Disabled servicemembers and vets may be eligible for a one-time car allowance of more than $20k

Calendar Icon Updated January 17, 2019

Service related injuries can impact virtually every part of an active member’s or veteran’s life, making even simple tasks tough to complete.  Not only is a lot more effort required, the costs can also have a draining effect on a bank account as well, making it difficult to afford even basic necessities such as transportation.

Recognizing this challenge, beginning in October 2016, the Veterans Administration began offering qualified servicemembers and veterans a one-time payment of up to $20,235.20 toward the purchase of an automobile or other conveyance if they meet certain disability requirements.

The program also made servicemembers and veterans eligible for adaptive equipment such as power steering, power brakes, power windows, power seats and special equipment necessary to assist with getting into and out of a vehicle.

The automobile allowance is a one-time payment benefit, but payment for adaptive equipment may be requested multiple times by eligible persons.

If you’re interested in tapping this benefit, it’s important to note that you must have prior approval from the VA before purchasing an automobile or any adaptive equipment.

Automobile allowance eligibility requirements

To be eligible for the automobile grant, you must be a servicemember who is still on active duty, or a veteran.  In addition, you must have one of the following disabilities that are either rated as service-connected or treated as if service-connected under 38 U.S.C 1151, or for a servicemember, the result of a disease or an injury contracted while on active duty or aggravated by being on active duty:

  • Loss or the permanent loss of use of one or both feet
  • Los or the permanent loss of use of one or both hands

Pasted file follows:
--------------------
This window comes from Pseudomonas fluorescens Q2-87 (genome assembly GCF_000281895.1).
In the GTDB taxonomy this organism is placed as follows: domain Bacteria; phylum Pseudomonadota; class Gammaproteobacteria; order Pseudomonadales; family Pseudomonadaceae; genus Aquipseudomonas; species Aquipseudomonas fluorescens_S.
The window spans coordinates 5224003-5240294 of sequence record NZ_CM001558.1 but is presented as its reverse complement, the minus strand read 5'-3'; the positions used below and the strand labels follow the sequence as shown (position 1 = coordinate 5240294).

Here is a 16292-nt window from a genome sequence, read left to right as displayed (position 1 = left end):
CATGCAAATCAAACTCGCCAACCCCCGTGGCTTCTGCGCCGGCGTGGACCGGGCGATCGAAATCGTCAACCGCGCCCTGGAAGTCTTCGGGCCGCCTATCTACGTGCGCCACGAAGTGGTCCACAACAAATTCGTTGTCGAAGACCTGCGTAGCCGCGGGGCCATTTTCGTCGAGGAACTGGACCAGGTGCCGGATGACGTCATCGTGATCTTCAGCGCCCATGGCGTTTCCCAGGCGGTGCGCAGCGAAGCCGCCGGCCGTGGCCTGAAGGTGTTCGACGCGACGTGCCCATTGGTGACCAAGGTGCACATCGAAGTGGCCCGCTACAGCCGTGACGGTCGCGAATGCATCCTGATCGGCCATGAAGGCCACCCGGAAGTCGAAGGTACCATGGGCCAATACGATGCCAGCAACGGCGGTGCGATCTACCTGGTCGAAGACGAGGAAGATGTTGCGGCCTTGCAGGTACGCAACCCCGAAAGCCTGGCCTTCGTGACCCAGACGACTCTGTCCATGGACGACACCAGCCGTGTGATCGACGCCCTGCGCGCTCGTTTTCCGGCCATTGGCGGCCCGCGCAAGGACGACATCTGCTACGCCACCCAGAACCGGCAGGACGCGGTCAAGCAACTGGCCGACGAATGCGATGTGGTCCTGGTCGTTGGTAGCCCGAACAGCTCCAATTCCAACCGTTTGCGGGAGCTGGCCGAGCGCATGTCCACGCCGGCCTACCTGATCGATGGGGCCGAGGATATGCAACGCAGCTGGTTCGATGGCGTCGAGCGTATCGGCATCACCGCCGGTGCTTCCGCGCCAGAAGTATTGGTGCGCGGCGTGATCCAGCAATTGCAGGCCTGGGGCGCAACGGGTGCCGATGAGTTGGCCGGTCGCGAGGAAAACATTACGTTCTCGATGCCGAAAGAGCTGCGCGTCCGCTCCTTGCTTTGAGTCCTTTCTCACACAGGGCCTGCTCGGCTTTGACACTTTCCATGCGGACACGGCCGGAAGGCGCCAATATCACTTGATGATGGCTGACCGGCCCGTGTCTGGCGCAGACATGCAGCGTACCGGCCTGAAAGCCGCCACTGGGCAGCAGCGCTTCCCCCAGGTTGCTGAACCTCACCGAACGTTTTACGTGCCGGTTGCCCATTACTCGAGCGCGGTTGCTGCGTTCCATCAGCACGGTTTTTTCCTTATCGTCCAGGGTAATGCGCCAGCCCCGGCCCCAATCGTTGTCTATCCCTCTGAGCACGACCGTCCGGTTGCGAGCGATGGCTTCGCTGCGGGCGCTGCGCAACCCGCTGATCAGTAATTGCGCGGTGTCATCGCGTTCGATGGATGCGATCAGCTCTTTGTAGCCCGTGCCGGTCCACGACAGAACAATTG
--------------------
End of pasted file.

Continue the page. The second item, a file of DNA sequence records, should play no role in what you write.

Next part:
• Permanent impairment of vision in both eyes resulting in central visual acuity that is greater than 20/200, if there is a visual field defect in which the peripheral field has contracted to such an extent that the widest diameter of visual fields subtends an angular distance no great that 20 degrees in the better eye
  • Severe burn injury defined as deep partial thickness or full thickness burns resulting in scar formation that limits motion of one or more extremities or the trunk and precludes the effective operation of a vehicle
  • Amyotrophic Lateral Sclerosis (ALS)

To be eligible for adaptive equipment, you must meet the disability requirements above or have ankylosis which is defined as an immobility of the join for one or both knees or hips that is recognized by the VA as being service connected.

How to apply 

  • Complete VA Form 21-4502, “Application for Automobile or Other Conveyance and Adaptive Equipment” and mail to your regional office 
  • Work with an accredited representative or agent 
  • Go to a VA regional office and have a VA employee assist you. You can find a regional office on the VA’s Facility Locator page
  • If you are entitled to adaptive equipment only (i.e., service connected for ankylosis of knees or hips) you should complete VA Form 10-1394, “Application for Adaptive Equipment – Motor Vehicle” and submit it to your local VA medical center. You can find your local VA medical center on the health Facility Locator page.

For more general information on how to apply for an Automobile Allowance and for tips on making sure your claim is ready to be processed, visit the VA’s How to Apply for Compensation page.

Bret Colson

For more than a decade, he managed the city government public information and marketing activities for Anaheim, California, including an active role in the build-out of more than $5 billion in community and infrastructure improvements.  He also spent several years managing the public information function for an Orange County, California special district that served the needs of more than 1.6 million people, and has consulted for several local governments and private sector companies throughout the course of his career.

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